Fair enough, when i dragged down in a spreadsheet it gave 10.79 but as you point out thats the wrong thing to do.
    • davieg11
    • By davieg11 18th Apr 17, 11:08 PM
    • 206 Posts
    • 86 Thanks
    davieg11
    Davieg are those the 'raw' performance figures of that fund or do they include your contributions?
    Originally posted by AnotherJoe
    I took a note of those percentages when I logged into the account on February so that I can keep track every year and compare them to my Royal London pension. As far as I know it's the raw performance figures for that particular fund. I'll be expecting my IFA to get better returns for me over the long term in my Royal London pension or there will be no point in paying for him.
    • Bootsox
    • By Bootsox 19th Apr 17, 7:16 AM
    • 169 Posts
    • 104 Thanks
    Bootsox
    I took a note of those percentages when I logged into the account on February so that I can keep track every year and compare them to my Royal London pension. As far as I know it's the raw performance figures for that particular fund. I'll be expecting my IFA to get better returns for me over the long term in my Royal London pension or there will be no point in paying for him.
    Originally posted by davieg11
    ...and that may well be the case.

    It will be the respective fund manager who will try to get those superior returns, although I think most of them struggle to beat the general market.

    Hence the burgeoning market in low cost tracker funds.

    Choosing a good fund manager is like taking a punt on someone taking a punt.
    • AnotherJoe
    • By AnotherJoe 19th Apr 17, 4:04 PM
    • 6,295 Posts
    • 6,661 Thanks
    AnotherJoe
    You say the average of those FTAS figures is 11%, but my calculation is 6.8%.

    But that's a straight arithmetic average, which is wrong for this purpose. (It's wrong because -30% one year needs +43% the next year to get back to the original level.)

    The correct approach is a geometric average, which is 5.7%. Not a million miles from the 4% that GSP is mentioning.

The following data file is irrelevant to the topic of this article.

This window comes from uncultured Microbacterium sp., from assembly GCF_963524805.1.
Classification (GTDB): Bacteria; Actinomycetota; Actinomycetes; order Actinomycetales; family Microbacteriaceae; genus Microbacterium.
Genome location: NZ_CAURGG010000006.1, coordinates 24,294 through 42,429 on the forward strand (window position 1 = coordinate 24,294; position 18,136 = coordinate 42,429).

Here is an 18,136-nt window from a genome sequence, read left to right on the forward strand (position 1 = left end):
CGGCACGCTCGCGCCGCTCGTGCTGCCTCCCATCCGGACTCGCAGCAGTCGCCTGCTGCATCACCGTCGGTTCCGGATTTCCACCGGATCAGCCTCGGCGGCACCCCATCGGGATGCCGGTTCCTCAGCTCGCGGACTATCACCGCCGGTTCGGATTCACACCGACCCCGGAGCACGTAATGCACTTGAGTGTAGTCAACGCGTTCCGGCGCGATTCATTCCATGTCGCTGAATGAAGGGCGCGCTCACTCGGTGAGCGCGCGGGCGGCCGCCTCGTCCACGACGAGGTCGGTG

Originally posted by GDB2222
    OK, my bad I copied the wrong numbers in, that was without dividends.

    With dividends they should have been (this is going back in time, the 16.75 is for 2016)
    16.75
    0.98
    1.18
    20.81
    12.30
    -3.46
    14.51
    30.12
    -29.93
    5.32
    16.75
    22.04
    12.84
    20.86
    -22.70
    -13.30
    -5.90
    24.20
    13.80
    23.40
    16.70
    23.90
    -5.80
    28.40
    20.50
    20.80
    -9.70
    36.10
    11.50
    8.40
    27.20
    16.75
    0.98


    I've "gone back to basics" on those numbers, calculated the gain or loss each year starting at the bottom and carried it forward, I make it 9.63% compound over the 33 years. (start at 100, end up 2082)

    Cant find any stats online to say if thats correct for the FTSEA (generally the stats are just the raw numbers without dividends).

    (And thats why I made the the straight average of those numbers 11% and you 6%. Shows the power of dividends looks like they are about 50.50 growth/dividends for this set of shares)
    Last edited by AnotherJoe; 19-04-2017 at 4:22 PM.
    • hyperhypo
    • By hyperhypo 20th Apr 17, 1:01 PM
    • 42 Posts
    • 5 Thanks
    hyperhypo
    Marco's dilemma at age 37 with such a sizeable CETV value looks very tempting , given presumably another 20 years plus before he can get his hands on it.

    I had similar experience recently, older (57) witha CETV of over £400k ....a TVAS analysis didn't to me seem very convincing but the IFA who produced it would have readily agreed to proceed.

    What concerned me was that the analysis avoided any comment on whether it was a good idea ...the numbers in themselves weren't particularly convincing.